Dave B.
Dave B. - posted 1 year ago on 11-13-2018 10:40:31 am
Cedar City, Utah
goHUNT Team

@Richard M- Thanks for checking out the article! Are you utilizing the reticle on your FFP at long distance? The lit reticle trick is a smart one for close shots or in dark areas!

Richard M. - posted 1 year ago on 11-13-2018 09:35:09 am
Elliston, MT

I prefer a FFP scope because, as you mentioned, they are more accurate at longer ranges and that's where I need as much precision as I can get. And, as you also mentioned, to mitigate the problem with low light, low power, close up shots, I have a lighted reticle. Close range sunset shots are much easier when that fine reticle is lit up.

Seth D. - posted 1 year ago on 11-12-2018 09:05:57 am
Public Lands

@ Dave, great article.

Like you said, a lot of knowing your DOPE is building your DOPE. But once you get past that, you need to know what your actual data is. I have heard every argument for FFP under the sun over SFP. I personally think the most important aspect is to work with the optic you own (or are going to buy) and understand that dialing 10 MOA up at 10x may not be the same as holding 10 MOA up.

Practice in the field to the ranges you are going to shoot too while hunting. If you haven't taken that shot on a target, then you have zero business doing it on a game animal.

Thanks! 20 years in the military was fantastic. When you meet a Vietnam to WW2 era veteran tell them the same thing. Those guys are my heroes.

Dave B.
Dave B. - posted 1 year ago on 11-12-2018 08:09:39 am
Cedar City, Utah
goHUNT Team

@Seth D- All great points, thanks for sharing your experience with us. I myself prefer SFP's as well.

Thank you for your service!

Seth D. - posted 1 year ago on 11-09-2018 09:09:50 am
Public Lands

I grew up with Second Focal Plane like damn near everyone else does. I am 43, and have been shooting through a scope since I was 8. I did 20 years in the military, was an armorer for 17 of those years. I have been shooting F-Class and PSR since 2011.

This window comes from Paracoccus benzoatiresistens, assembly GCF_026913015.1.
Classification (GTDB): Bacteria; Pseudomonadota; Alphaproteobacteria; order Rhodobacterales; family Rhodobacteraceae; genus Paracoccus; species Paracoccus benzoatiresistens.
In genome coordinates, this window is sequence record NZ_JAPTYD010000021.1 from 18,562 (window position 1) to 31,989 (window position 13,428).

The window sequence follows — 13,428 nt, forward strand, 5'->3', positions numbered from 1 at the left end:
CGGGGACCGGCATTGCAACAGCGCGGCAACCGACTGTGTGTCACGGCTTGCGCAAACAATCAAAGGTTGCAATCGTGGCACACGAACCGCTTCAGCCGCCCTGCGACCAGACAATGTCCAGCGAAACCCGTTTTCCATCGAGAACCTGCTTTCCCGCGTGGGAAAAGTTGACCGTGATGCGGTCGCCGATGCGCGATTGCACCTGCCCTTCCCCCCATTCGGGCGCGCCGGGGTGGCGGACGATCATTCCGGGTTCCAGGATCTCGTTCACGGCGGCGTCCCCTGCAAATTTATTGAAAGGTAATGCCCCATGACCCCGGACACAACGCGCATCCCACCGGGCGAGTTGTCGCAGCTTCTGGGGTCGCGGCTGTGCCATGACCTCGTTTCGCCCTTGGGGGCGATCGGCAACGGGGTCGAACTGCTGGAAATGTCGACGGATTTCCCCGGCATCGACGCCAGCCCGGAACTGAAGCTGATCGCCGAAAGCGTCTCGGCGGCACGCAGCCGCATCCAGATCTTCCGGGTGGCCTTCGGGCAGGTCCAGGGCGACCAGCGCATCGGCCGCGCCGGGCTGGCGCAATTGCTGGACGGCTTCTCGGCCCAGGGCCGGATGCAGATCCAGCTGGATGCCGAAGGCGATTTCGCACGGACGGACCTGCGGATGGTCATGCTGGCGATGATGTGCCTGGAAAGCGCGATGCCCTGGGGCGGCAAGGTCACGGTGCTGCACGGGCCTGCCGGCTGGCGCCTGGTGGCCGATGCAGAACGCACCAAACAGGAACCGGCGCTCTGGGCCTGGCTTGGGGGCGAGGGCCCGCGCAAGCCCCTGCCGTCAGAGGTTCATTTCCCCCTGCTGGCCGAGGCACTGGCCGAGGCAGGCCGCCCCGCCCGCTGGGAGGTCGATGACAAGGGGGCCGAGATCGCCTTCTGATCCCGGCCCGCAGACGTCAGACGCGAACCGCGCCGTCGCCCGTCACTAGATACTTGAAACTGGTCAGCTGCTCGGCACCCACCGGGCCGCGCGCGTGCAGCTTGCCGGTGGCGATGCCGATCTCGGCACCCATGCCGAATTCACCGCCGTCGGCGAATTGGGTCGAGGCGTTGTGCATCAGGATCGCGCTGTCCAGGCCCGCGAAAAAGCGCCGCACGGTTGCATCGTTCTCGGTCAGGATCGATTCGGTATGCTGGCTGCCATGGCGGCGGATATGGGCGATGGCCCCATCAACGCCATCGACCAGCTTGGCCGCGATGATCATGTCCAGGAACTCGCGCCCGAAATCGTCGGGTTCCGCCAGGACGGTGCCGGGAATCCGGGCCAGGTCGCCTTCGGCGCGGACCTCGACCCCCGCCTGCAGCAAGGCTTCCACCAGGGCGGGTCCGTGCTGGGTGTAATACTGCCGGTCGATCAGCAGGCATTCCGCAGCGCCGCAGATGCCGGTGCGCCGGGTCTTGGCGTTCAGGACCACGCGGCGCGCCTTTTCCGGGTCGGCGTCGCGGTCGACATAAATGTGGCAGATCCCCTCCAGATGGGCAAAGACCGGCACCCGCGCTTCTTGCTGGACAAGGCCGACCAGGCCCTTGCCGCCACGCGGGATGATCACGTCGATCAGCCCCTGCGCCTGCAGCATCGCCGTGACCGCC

As a hunter, I 100% prefer 2nd focal plane. As a target shooter for F-Class I 100% prefer 2nd focal plane. As a PSR shooter it doesn't really matter. FFP might give you an upper hand on a quick changing range timed station where you have to range without using dials, because the reticle will be consistent. Beyond that?

I would not buy a 2nd focal plane scope that had a Christmas Tree style BDC reticle even if it was done in MIL or MOA. As you stated a BDC only works 100% the same at one power setting. I would never buy any scope with a BDC that was built for a specific load. I am not a rocket scientist, and I don't need added drama in my life. I have both 2nd and 1st Focal plane rifle scopes, but beyond something like a MIL-DOT system, BDC reticles in SFP scopes make life hard and increase drama.

My most expensive SFP is a 30mm Meopta 6-24x56 (ZD? or something like that). It is the clearest scope I own at any price point, and the dials are perfect. It has a little dot on one of the power settings (I think it is at 12x, but it has been a long day), to indicate that that is the place you need to be to use the mil dots. 12 is a good place for it to be, at 25 it would be worthless less than 300 yards on a deer sized animal as you would be zooming to the tick on their butt.